You can see it for yourself in the world-renowned sub-tropical gardens on Garnish Island – a quick ferry trip from the harbour past a colony of very tame seals. Or get even closer to the sea-life as you kayak from the old fishing pier through the sheltered coves of Glengarriff Bay. Stop off for tea and scones in the historic Eccles Hotel when you get back.

 
 

The HEALY PASS

South of Glengarriff is the village of Adrigole, which leads you through the Healy Pass to Lauragh. It’s like The Land that Time Forgot with views of the forest-fringed Glanmore Lake across Kenmare Bay. You could easily drive for miles without passing a sinner as you wind your way over the top on this jaw-dropping road. Popular nearby pitstops include Josie’s Lakeview House or Pedals & Boots Café, for homemade soups and sandwiches. Hire bikes here or cosy up by the wood-fired stove.

CASTLETOWNBERE

Further down the coast is the bustling town of Castletownbere – the largest white fish port in Ireland and the biggest on the peninsula. Watch the trawlers land their catch or just grab a seat and chill in the famous MacCarthy’s Bar (with the book of the same name). Kilcatherine’s Point to the south offers views of endless ocean.

Bere Island

A ten-minute ferry trip from Castletownbere takes you to Bere Island with its great forts, Martello tower, Ardnakinna Lighthouse and a number of looped walks. Get the lay of the land at the Bere Island Heritage Centre. It’s also a haven for bird watchers and nature lovers who can settle in for a few nights in a local B&B.

DURSEY ISLAND

The most westerly point of the Beara Peninsula (and the tip of County Cork) is the sparsely inhabited Dursey Island. A ten-minute ride on Ireland’s only cable car will take you there. As you swing 250m above the Atlantic – six passengers at a time, not including sheep – watch out for dolphins and whales (and the odd basking shark in the right season). Bring food and water as there’s no shops or restaurants on the island.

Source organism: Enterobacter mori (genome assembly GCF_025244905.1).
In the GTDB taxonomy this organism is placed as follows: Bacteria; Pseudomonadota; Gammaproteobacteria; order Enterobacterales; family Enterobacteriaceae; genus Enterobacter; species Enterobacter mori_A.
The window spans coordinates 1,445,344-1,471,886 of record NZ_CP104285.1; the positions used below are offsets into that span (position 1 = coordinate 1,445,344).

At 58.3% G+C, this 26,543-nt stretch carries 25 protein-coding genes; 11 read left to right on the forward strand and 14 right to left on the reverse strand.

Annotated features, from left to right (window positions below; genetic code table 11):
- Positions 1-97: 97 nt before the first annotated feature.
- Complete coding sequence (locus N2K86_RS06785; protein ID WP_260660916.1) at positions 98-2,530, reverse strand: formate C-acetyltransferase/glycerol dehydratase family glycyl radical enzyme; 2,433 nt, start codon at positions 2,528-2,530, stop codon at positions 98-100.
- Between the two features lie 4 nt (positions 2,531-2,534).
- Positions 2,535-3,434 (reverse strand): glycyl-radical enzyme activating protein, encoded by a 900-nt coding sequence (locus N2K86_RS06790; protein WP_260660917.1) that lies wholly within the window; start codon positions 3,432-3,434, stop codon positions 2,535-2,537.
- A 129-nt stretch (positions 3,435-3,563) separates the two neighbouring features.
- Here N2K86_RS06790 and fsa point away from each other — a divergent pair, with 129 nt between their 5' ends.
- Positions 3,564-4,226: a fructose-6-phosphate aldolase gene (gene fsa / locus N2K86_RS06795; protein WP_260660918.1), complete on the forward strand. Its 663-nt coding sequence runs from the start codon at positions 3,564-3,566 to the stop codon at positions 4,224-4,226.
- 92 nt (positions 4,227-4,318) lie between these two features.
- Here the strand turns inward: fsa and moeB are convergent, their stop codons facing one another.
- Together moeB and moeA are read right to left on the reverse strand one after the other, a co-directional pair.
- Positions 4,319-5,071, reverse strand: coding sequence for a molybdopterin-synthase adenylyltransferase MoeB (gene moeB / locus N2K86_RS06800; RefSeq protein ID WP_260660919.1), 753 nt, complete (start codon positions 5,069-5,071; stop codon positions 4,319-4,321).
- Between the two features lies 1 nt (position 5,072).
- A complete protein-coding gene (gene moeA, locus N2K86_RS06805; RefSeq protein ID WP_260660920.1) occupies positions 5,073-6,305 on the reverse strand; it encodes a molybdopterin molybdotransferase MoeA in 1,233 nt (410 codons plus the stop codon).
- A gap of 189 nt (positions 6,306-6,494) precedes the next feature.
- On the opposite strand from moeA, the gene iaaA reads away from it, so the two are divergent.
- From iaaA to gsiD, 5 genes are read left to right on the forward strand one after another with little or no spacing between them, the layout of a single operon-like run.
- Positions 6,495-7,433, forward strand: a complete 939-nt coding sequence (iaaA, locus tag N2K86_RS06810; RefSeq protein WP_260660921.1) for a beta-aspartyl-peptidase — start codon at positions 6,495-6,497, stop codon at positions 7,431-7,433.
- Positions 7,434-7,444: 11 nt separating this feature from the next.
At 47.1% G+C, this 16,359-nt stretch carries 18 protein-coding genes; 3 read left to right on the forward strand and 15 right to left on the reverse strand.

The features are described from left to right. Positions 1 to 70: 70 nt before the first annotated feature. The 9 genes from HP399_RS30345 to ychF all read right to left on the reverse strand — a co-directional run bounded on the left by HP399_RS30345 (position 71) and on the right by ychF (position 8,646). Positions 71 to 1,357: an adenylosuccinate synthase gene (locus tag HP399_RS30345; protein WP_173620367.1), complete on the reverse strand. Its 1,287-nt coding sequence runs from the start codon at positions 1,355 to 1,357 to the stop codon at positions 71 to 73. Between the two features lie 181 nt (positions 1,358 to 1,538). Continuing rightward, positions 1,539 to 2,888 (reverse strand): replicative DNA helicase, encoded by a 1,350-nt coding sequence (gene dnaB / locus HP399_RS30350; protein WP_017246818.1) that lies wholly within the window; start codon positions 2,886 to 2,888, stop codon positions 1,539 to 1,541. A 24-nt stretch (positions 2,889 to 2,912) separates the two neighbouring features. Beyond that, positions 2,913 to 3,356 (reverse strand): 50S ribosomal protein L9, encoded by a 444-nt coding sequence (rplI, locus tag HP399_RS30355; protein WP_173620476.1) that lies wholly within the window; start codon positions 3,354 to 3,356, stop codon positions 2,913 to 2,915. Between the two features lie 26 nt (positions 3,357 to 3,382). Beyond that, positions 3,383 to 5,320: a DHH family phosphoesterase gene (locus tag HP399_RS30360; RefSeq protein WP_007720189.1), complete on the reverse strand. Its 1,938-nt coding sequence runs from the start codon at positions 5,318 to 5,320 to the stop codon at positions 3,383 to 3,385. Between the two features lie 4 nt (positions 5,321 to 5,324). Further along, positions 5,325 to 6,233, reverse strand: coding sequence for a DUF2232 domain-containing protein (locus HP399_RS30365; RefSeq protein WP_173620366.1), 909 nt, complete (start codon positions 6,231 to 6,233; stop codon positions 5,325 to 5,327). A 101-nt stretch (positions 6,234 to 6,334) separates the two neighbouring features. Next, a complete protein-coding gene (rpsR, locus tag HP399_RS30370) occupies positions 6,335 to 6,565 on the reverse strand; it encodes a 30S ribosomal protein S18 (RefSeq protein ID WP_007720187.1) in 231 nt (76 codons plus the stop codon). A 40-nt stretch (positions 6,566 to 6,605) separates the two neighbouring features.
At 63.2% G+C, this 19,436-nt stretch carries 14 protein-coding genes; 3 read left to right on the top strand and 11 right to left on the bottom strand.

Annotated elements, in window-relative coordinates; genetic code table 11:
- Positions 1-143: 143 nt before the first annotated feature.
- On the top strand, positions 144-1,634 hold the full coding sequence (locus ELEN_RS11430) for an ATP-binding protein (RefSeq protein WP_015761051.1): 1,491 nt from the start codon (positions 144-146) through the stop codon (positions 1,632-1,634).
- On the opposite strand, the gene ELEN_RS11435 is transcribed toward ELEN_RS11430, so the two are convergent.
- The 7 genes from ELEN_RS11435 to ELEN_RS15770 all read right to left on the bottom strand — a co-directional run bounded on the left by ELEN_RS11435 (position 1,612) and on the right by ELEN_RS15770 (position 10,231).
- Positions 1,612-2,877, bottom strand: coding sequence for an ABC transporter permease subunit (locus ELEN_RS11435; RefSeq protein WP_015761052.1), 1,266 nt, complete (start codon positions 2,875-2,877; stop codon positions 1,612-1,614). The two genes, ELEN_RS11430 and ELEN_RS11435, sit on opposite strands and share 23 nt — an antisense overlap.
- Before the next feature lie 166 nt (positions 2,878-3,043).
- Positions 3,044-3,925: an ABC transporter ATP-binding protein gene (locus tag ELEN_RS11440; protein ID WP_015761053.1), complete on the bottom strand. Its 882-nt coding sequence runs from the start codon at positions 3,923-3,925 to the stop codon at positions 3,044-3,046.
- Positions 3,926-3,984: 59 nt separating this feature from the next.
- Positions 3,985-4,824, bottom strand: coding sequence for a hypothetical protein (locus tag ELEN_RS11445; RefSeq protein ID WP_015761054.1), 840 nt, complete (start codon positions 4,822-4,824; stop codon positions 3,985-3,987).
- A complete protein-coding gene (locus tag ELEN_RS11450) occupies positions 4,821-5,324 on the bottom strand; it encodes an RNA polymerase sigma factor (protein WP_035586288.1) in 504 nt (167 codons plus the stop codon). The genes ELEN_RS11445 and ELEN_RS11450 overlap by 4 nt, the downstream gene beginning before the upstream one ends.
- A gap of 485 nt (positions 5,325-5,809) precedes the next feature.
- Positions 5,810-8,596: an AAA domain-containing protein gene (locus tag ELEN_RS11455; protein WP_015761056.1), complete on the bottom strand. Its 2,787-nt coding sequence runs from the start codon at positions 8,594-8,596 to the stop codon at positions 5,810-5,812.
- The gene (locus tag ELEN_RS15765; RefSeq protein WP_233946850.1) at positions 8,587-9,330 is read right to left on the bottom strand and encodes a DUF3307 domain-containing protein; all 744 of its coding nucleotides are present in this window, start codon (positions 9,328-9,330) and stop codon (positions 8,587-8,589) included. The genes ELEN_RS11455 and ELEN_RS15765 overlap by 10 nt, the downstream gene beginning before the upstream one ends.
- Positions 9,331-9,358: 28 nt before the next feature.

Allihies and Eyeries

You’ll also want to stop at the pretty villages of Allihies and Eyeries with their brightly painted buildings. Allihies was the site of copper mining since the Bronze Age and you can uncover that story at The Copper Mine Museum. Or look for the golden sand of Ballydonegan Beach, one of the best on the peninsula, a part of which was man-made from crushed rock extracted from the mine. There are lots of nice places to eat here, O’Neill’s Pub with its distinctive red façade is hard to miss and known for its seafood chowder.

Ardgroom and Kilmackillogue

As you journey towards Kenmare, you’ll reach Ardgroom, a magical and mystical place with an impressive stone circle and the world’s tallest ogham stone. In nearby Kilmackillogue, you can rest for an hour in Teddy O’ Sullivan’s, known for mussels landed each day from the harbour just in front of the pub. 

Kenmare

Kenmare links the Beara Peninsula to the Ring of Kerry and is equally known for its stunning setting and gourmet food. It’s also a good base for your Beara trip, but you could pitch up here for a few days and explore Gleninchaquin Park, set in the valley against a backdrop of woodlands lakes and spectacular rock faces. 
 
And in the very unlikely event that you still haven’t seen an archaeological site on your trip around the Beara Peninsula, we can guarantee you’ll find one at Bonane Heritage Park in Kenmare!

After you take a closer look at Cork, it's time to start thinking about what you'll discover next on the Wild Atlantic Way. Want to go further afield? Find out more about how to Keep Discovering other regions of our amazing island...